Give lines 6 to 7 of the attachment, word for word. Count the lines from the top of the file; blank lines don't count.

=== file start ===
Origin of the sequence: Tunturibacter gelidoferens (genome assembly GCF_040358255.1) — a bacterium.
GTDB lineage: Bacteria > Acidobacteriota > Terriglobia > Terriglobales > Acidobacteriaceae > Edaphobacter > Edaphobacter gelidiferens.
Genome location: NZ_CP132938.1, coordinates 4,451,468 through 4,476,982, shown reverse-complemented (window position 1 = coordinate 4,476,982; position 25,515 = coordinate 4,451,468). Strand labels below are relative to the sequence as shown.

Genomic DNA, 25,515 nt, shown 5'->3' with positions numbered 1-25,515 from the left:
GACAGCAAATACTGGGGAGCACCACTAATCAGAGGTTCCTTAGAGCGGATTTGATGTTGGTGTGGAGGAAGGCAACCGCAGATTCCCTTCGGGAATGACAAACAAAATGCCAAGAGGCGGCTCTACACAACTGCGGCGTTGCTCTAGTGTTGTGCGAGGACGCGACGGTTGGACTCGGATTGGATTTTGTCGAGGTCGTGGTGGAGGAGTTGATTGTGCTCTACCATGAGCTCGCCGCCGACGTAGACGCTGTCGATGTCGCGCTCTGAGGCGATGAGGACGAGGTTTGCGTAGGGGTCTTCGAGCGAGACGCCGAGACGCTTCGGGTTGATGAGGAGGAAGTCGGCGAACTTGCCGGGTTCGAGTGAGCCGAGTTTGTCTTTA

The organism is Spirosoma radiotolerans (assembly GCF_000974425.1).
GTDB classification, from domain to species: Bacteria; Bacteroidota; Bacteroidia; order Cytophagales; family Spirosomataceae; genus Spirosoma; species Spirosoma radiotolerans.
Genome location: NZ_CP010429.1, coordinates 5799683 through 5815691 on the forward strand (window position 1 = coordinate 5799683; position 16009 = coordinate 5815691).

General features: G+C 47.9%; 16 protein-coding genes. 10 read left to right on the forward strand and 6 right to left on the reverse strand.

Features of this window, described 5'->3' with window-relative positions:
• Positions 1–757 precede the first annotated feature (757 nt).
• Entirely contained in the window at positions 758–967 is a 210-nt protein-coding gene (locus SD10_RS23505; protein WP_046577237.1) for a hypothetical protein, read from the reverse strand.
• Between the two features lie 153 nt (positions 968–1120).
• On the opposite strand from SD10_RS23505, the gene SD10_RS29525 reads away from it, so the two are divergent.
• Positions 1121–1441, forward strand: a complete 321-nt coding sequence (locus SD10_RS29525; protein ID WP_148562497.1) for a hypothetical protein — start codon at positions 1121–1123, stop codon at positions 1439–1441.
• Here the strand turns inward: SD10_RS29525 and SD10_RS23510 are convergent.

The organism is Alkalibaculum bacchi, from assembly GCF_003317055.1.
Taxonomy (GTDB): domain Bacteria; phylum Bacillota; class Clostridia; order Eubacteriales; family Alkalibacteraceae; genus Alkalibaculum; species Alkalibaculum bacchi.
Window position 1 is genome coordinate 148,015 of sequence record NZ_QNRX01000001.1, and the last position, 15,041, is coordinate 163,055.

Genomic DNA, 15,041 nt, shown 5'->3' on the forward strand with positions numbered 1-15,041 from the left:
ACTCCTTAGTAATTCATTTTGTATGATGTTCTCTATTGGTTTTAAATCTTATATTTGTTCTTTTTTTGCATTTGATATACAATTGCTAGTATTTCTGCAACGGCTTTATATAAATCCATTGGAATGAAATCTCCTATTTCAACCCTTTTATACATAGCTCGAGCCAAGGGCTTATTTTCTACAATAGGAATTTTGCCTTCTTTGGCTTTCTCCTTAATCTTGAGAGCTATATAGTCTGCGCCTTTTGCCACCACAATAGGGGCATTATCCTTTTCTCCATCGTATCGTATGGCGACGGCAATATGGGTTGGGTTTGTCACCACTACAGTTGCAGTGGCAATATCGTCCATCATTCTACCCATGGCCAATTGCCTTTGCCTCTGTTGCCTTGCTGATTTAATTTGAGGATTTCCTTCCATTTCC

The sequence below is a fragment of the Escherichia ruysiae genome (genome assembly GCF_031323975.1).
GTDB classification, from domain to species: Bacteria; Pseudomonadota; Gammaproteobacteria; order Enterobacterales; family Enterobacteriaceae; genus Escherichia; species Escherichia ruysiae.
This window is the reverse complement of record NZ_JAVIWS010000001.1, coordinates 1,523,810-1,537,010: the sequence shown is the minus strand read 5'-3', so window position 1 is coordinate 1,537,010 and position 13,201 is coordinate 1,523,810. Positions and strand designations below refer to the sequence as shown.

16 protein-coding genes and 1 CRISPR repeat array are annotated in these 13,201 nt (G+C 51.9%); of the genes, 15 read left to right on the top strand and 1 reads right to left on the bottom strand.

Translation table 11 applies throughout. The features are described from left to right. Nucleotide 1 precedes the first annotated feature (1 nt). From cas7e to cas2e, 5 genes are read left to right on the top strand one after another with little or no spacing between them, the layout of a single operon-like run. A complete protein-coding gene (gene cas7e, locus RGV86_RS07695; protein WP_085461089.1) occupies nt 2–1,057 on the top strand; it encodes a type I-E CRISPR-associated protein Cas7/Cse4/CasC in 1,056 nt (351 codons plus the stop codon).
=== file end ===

The organism is Spirosoma radiotolerans (assembly GCF_000974425.1).
GTDB classification, from domain to species: Bacteria; Bacteroidota; Bacteroidia; order Cytophagales; family Spirosomataceae; genus Spirosoma; species Spirosoma radiotolerans.